How to Create a Fantastic Yet Frugal Christmas Gifting Strategy

Christmas Gift

Christmas time reminds me of how many people I know and how many people bless my life.

Culturally, Christmas is one of the times that we are to acknowledge the important roles that others play in our lives.  We do this by giving them a gift.  However, for most of us, our list of people who we should buy Christmas gifts for continues to grow, but the amount of money that we’ve decided to spend on Christmas remains the same.

Long Christmas lists and a limited budget often leads to an enormous amount of stress.

But it doesn’t have to be such a financially stressful event.

A Step-by-Step Guide to Creating a Frugal Christmas List that Blesses Others

1. Set your Christmas budget.

How much will you choose to spend on Christmas gifts this year?  The first step here is to decide on something that fits within your budget.  You don’t want to enjoy Christmas in December and pay for it (literally) till the summer.  Don’t be ashamed if you can’t afford much for Christmas.  Set your limits.

2. Write a list of everyone to whom you wish you could give a gift.

Pretend that time and money were no factor.  Yes, it will probably be a long list, but that’s okay.

3. Classify each person on your Christmas list.

Here are some possible ways you can classify each person:

  • Email or e-card – This would be people that you want to take five minutes out of your day to send them a heartfelt thank you for the ways they’ve blessed you.
  • Mail a card – For a relatively low price, you should be able to get a family picture to send, create a newsletter, and print it up at home.  Because the ‘acceptability’ of emails is changing, some people still like the personal touch of a card in the mail.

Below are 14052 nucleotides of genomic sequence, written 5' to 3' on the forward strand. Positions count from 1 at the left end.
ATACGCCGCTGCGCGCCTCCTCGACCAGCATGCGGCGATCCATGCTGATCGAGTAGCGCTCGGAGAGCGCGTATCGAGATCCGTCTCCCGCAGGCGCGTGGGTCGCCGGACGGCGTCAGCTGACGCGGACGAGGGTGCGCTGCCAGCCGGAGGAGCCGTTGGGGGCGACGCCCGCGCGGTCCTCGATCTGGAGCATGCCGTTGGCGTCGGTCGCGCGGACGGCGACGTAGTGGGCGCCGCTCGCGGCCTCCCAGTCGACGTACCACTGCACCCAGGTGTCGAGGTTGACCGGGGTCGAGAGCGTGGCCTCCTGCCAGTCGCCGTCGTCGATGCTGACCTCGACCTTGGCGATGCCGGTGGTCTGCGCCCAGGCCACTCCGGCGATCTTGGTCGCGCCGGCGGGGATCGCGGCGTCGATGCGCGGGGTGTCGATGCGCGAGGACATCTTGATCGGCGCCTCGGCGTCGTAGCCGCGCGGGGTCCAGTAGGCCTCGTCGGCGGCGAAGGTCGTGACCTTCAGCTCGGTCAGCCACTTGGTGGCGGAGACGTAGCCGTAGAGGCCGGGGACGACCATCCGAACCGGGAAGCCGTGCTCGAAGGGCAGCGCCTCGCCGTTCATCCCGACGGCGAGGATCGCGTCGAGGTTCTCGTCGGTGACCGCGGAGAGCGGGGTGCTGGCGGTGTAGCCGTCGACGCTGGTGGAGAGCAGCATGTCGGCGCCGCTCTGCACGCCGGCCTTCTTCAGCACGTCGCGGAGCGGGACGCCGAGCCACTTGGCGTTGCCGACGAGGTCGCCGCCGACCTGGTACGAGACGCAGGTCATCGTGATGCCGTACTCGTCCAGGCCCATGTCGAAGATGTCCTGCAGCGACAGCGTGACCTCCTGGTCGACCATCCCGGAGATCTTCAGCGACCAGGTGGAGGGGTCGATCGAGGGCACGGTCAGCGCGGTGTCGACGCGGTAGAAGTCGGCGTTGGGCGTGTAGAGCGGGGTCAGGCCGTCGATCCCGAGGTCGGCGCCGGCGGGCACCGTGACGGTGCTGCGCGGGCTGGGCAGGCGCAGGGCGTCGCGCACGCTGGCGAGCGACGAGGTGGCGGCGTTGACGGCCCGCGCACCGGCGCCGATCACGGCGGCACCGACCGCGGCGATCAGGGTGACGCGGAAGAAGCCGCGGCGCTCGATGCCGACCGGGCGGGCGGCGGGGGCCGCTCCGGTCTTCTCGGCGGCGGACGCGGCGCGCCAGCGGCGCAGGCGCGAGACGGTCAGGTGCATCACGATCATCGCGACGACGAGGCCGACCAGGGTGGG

• No cost or low cost gift – Items included in this category would be homemade gifts and other craft type items.  These may require a little more of your time, but they are personalized, low cost, or free gifts.
  • Gift card – There might be some people you interact with that the most appropriate thing to do is to get them a gift card.  There are several places online to buy discounted gift cards, so keep that in mind.
  • Traditional gift – Most families enjoy going out and finding a gift that is ‘just right’ for a loved one.

4. Assign a dollar value to each gift or person.

Let’s say you decide to mail out 100 cards. This might cost $1 per person when you include all printing and postage costs.  If that is the case, you’d designate $100 to cards.

Under the traditional gift category, we decide how much we’ll do for each person by relational groups.  We ask how much for parents, how much for kids, how much for cousins, how much for siblings, etc.  Interestingly, in our families, these numbers are different, depending on which side of the family they belong to.  Each family has a ‘giving culture’ that you’ll need to factor into the budget.

5. Check the total.

Add up the total for how much all your gifts are going to cost.  Is the number larger than the Christmas budget you set?  If so, you’ll need to shift some people from one category to another until you make the budget equal to what you’ve decided to spend.

6. Do the shopping and the work as you stick diligently to your limits.

When you go shopping, you should know how much you have to spend for Little Johnny and Uncle Frank.  In order for your budget to hold up, you must stay within the allocated budgeted amounts.

By following this simple step-by-step strategy, you ought to be able to get a loving gift for almost everyone on your list.  Some may receive a card or something homemade, but everyone will know that you love them and thought about them during the Christmas season.

What do you do to create a fantastic yet frugal Christmas?  How do you strategize your giving and spending?  Leave a comment!

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  1. Rich - MoneyWisePastor

    Thanks, Craig, for sharing your frugal Christmas gift giving strategy.

    Early in our marriage, we’d get surprised by Christmas every year. Even though it’s on the calendar every year and always on December 25th – a month after Thanksgiving.

    I’m so glad we decided to set aside money for it each month, instead of letting it surprise us and then wonder how we’ll pay for it all.